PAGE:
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Thursday, June 18, 1998 Published at 23:40 GMT 00:40 UK

World: Africa

Terreblanche accepts bomb guilt

Pretoria was one target in the AWB bombing campaign

The leader of the white supremacist Afrikaner Resistance Movement in South Africa, Eugene Terreblanche, has accepted responsibility for a bombing campaign just before the country's first mixed race elections in 1994.

In a written statement to a hearing of South Africa's Truth and Reconciliation Commission, Mr Terreblanche said: "As political head of the AWB, I accept political and moral responsibility for the acts that have been committed."

[ image: The firebrand right-winger admits moral responsibility]
The firebrand right-winger admits moral responsibility
His admission was read out at the hearing which was considering amnesty bids from 10 members of his movement serving jail terms for their part in bomb attacks intended to derail the 1994 elections.

The bombings in Johannesburg and Pretoria killed more than 20 people, most of them black.

Mr Terreblanche said that as the political leader of the movement he had a moral responsibility, and many of his speeches at the time could have been interpreted as orders to his supporters.

A BBC correspondent in Johannesburg says Mr Terreblanche, 54, is one of the few political leaders in South Africa to have accepted personal responsibility for inciting violence and intimidation in the dying months of the apartheid era.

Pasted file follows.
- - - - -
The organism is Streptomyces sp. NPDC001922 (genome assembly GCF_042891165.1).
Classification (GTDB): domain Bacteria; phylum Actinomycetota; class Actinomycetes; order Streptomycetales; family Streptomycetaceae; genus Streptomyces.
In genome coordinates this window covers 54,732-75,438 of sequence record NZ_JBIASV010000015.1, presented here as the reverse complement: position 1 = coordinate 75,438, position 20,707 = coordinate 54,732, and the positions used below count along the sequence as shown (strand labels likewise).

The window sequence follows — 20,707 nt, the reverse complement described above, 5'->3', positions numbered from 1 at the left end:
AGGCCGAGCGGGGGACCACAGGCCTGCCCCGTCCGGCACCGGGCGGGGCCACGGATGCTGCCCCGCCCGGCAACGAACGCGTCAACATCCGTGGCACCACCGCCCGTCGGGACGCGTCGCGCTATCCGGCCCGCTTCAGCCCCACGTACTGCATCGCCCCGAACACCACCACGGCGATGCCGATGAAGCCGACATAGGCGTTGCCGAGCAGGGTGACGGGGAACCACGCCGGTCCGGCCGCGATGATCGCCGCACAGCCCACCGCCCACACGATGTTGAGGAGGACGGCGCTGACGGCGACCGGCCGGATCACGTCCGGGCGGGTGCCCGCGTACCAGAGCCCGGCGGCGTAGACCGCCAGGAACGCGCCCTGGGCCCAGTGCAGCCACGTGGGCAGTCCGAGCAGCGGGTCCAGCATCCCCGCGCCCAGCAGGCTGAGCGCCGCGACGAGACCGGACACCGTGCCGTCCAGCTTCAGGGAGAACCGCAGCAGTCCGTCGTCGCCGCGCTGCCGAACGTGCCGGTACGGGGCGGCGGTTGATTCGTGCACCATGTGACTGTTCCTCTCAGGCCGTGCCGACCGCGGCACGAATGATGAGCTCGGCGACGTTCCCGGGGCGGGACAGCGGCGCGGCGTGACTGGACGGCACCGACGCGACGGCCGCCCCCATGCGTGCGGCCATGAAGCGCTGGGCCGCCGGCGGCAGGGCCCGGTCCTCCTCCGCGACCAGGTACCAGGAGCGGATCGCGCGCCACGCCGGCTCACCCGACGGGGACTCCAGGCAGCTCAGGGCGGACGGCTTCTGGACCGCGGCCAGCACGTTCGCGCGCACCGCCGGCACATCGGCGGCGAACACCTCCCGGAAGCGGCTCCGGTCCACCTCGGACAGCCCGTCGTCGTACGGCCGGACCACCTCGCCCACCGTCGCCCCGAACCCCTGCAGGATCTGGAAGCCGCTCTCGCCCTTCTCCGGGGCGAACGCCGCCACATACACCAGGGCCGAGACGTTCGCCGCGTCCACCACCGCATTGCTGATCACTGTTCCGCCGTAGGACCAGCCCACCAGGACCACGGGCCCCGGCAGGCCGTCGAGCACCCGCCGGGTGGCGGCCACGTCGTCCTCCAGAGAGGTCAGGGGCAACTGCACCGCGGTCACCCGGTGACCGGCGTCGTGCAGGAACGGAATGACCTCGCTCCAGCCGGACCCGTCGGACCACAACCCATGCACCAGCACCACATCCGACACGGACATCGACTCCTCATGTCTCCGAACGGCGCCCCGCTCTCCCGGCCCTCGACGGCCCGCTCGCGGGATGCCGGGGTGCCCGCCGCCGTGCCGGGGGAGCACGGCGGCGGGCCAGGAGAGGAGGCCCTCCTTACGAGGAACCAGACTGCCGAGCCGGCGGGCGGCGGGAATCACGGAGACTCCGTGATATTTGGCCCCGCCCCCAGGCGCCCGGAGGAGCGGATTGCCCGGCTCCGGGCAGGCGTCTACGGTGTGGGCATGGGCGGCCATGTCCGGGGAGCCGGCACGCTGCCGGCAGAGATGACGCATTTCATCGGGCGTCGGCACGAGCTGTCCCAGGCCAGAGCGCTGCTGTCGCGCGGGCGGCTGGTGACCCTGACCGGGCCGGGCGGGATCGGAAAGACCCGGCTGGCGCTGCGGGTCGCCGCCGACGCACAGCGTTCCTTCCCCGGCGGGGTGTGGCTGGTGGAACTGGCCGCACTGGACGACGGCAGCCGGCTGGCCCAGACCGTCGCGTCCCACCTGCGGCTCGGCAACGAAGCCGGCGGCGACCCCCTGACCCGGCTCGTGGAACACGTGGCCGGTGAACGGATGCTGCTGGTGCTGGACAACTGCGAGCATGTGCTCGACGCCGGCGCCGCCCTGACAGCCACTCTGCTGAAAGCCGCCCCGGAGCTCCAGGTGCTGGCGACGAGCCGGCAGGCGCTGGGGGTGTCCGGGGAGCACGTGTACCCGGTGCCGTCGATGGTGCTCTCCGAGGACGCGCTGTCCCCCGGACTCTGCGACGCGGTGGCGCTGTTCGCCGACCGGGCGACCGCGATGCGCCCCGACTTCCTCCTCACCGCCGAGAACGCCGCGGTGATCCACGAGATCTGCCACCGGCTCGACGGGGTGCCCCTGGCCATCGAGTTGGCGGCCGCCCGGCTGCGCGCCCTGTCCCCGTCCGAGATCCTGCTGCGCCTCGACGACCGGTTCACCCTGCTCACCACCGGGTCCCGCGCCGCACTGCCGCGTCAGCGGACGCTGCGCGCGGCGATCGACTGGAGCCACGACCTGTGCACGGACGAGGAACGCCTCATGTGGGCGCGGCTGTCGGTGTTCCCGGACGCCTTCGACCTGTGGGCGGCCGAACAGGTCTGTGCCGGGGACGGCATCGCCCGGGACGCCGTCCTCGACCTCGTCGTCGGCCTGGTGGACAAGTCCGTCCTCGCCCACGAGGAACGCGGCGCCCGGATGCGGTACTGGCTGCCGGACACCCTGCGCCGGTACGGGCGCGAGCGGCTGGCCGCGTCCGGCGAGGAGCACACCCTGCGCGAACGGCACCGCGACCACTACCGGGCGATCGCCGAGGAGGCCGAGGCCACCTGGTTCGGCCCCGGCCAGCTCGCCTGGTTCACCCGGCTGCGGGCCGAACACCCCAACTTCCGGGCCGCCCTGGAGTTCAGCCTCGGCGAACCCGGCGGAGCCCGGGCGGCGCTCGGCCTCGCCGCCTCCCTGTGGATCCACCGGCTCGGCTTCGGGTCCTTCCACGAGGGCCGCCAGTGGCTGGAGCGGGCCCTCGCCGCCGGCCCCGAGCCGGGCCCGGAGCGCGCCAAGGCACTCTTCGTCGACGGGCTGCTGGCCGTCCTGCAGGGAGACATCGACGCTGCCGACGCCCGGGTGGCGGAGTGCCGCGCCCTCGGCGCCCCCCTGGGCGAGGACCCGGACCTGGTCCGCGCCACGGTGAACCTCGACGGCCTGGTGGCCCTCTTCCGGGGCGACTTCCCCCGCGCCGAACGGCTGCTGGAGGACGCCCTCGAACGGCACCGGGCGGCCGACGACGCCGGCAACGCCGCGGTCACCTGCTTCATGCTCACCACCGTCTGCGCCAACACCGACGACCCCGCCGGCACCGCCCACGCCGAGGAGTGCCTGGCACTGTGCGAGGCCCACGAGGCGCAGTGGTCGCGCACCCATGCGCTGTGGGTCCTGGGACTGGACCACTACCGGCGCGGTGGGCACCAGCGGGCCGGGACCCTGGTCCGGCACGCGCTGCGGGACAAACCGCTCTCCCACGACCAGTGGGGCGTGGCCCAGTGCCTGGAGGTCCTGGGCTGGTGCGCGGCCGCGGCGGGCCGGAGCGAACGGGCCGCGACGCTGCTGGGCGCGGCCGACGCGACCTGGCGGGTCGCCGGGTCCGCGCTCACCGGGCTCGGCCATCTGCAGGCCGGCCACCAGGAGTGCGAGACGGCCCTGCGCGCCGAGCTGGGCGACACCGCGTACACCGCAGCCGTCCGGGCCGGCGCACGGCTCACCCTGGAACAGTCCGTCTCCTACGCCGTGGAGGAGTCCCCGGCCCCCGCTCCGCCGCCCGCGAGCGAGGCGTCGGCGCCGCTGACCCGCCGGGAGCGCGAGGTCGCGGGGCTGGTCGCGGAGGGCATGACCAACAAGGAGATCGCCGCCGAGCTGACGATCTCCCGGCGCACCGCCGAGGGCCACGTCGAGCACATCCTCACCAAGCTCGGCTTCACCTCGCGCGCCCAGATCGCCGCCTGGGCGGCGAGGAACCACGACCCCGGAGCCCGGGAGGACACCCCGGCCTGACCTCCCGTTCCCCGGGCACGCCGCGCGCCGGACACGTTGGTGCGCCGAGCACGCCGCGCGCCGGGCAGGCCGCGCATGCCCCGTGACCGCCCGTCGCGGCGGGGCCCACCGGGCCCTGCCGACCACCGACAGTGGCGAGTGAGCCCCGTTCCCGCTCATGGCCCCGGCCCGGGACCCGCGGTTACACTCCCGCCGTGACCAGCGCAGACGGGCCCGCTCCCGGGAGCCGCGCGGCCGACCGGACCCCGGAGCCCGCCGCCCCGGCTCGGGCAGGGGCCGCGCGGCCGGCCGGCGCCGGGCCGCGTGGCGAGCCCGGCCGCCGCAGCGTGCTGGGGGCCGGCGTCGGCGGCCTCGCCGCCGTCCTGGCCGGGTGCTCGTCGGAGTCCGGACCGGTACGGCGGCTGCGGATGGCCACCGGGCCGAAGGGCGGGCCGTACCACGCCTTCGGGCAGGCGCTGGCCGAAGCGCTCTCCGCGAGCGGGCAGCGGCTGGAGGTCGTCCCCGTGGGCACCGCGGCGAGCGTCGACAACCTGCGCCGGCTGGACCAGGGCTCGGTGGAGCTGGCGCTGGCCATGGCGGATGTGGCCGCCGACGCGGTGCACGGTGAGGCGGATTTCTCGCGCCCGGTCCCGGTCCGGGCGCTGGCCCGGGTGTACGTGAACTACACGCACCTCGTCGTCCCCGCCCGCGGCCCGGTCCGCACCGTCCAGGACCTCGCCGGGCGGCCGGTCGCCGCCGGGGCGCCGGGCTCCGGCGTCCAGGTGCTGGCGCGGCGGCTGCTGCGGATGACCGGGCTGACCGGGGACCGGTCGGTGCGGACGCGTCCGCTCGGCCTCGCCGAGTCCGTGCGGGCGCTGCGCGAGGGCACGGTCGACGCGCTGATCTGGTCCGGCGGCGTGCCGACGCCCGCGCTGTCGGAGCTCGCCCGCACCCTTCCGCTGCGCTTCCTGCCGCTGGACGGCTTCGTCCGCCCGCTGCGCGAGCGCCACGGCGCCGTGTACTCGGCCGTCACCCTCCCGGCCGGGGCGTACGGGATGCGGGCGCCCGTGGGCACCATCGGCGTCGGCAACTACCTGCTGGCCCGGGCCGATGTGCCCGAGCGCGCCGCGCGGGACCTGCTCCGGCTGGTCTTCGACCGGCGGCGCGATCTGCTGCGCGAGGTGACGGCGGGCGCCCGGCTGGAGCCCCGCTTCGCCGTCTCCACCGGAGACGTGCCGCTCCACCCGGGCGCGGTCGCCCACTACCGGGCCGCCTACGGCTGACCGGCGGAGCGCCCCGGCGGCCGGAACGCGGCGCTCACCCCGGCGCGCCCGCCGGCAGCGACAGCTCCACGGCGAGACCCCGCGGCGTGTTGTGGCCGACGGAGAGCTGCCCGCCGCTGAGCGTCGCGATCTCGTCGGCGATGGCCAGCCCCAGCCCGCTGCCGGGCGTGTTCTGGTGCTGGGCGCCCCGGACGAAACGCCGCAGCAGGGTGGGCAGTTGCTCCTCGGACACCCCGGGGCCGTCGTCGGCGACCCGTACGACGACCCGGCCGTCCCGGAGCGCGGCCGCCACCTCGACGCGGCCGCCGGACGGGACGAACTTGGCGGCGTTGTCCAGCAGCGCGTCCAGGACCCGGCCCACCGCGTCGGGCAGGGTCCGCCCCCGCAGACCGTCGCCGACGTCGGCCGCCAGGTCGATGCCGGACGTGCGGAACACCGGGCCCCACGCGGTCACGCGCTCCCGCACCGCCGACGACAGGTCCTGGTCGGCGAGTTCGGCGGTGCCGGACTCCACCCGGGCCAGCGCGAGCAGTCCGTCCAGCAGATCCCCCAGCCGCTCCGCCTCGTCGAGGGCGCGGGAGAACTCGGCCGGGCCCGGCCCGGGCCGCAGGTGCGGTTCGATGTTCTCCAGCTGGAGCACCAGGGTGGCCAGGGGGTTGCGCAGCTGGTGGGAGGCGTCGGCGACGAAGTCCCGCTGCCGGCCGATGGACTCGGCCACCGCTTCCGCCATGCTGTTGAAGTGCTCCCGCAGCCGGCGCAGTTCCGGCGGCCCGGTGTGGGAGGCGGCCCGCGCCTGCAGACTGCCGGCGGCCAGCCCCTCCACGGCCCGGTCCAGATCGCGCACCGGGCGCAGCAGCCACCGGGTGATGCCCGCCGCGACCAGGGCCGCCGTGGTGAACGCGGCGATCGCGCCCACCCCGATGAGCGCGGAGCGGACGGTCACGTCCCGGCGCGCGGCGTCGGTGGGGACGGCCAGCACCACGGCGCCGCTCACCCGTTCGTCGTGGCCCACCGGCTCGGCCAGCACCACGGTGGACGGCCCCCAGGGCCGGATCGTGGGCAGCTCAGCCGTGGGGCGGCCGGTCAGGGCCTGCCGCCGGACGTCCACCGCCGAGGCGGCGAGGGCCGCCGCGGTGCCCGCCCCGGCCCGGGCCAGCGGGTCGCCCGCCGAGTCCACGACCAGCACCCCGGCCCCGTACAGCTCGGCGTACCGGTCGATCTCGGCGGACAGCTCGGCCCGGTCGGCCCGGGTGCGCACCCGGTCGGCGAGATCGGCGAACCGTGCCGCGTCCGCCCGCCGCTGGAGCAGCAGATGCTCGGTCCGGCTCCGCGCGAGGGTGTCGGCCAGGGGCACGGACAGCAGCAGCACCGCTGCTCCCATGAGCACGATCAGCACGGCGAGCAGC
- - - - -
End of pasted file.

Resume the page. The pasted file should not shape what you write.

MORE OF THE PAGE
Supporters of Mr Terreblanche say he has taken an honourable step in admitting his personal responsibility for the campaign of violence.

Robert van Tonder: "Commission biased against right-wingers"
One ally, Robert van Tonder, told the BBC that the AWB leader had decided to make a public statement about his role in the violence campaign because of accusations that he is not supporting his party members who are giving evidence to the Truth Commission.

They say it is in stark contrast to the position of many senior politicians from the National Party, most notably the former president, P W Botha, who has been resolute in his refusal to apologise or admit responsibility for any role in political crimes committed during the apartheid era.

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